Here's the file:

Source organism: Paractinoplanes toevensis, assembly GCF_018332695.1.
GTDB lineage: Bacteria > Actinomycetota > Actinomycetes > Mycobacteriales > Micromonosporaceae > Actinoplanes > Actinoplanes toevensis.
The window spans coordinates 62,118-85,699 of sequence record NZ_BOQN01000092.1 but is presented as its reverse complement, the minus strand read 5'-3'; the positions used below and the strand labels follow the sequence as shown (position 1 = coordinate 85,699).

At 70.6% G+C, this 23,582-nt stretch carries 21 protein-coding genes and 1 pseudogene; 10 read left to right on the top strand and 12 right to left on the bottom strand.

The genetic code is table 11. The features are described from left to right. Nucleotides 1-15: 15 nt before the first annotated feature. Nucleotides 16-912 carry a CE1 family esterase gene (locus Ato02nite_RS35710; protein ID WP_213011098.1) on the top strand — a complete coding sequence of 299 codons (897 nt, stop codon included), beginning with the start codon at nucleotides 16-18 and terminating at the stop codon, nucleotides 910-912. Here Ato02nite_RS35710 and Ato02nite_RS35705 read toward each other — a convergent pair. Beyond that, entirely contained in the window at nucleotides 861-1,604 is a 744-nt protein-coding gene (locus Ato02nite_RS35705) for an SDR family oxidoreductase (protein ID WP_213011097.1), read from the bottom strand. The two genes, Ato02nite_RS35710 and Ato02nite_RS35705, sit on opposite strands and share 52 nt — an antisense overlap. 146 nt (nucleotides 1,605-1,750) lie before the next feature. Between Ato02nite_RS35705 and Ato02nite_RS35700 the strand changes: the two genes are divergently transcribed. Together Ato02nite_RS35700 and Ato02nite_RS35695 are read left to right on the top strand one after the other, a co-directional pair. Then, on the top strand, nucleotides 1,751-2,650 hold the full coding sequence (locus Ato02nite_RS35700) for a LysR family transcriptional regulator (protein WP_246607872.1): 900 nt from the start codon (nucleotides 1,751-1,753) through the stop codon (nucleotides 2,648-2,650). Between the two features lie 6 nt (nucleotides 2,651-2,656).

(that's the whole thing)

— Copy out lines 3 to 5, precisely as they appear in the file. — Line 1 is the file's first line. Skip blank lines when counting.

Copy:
The window spans coordinates 62,118-85,699 of sequence record NZ_BOQN01000092.1 but is presented as its reverse complement, the minus strand read 5'-3'; the positions used below and the strand labels follow the sequence as shown (position 1 = coordinate 85,699).

At 70.6% G+C, this 23,582-nt stretch carries 21 protein-coding genes and 1 pseudogene; 10 read left to right on the top strand and 12 right to left on the bottom strand.

The genetic code is table 11. The features are described from left to right. Nucleotides 1-15: 15 nt before the first annotated feature. Nucleotides 16-912 carry a CE1 family esterase gene (locus Ato02nite_RS35710; protein ID WP_213011098.1) on the top strand — a complete coding sequence of 299 codons (897 nt, stop codon included), beginning with the start codon at nucleotides 16-18 and terminating at the stop codon, nucleotides 910-912. Here Ato02nite_RS35710 and Ato02nite_RS35705 read toward each other — a convergent pair. Beyond that, entirely contained in the window at nucleotides 861-1,604 is a 744-nt protein-coding gene (locus Ato02nite_RS35705) for an SDR family oxidoreductase (protein ID WP_213011097.1), read from the bottom strand. The two genes, Ato02nite_RS35710 and Ato02nite_RS35705, sit on opposite strands and share 52 nt — an antisense overlap. 146 nt (nucleotides 1,605-1,750) lie before the next feature. Between Ato02nite_RS35705 and Ato02nite_RS35700 the strand changes: the two genes are divergently transcribed. Together Ato02nite_RS35700 and Ato02nite_RS35695 are read left to right on the top strand one after the other, a co-directional pair. Then, on the top strand, nucleotides 1,751-2,650 hold the full coding sequence (locus Ato02nite_RS35700) for a LysR family transcriptional regulator (protein WP_246607872.1): 900 nt from the start codon (nucleotides 1,751-1,753) through the stop codon (nucleotides 2,648-2,650). Between the two features lie 6 nt (nucleotides 2,651-2,656).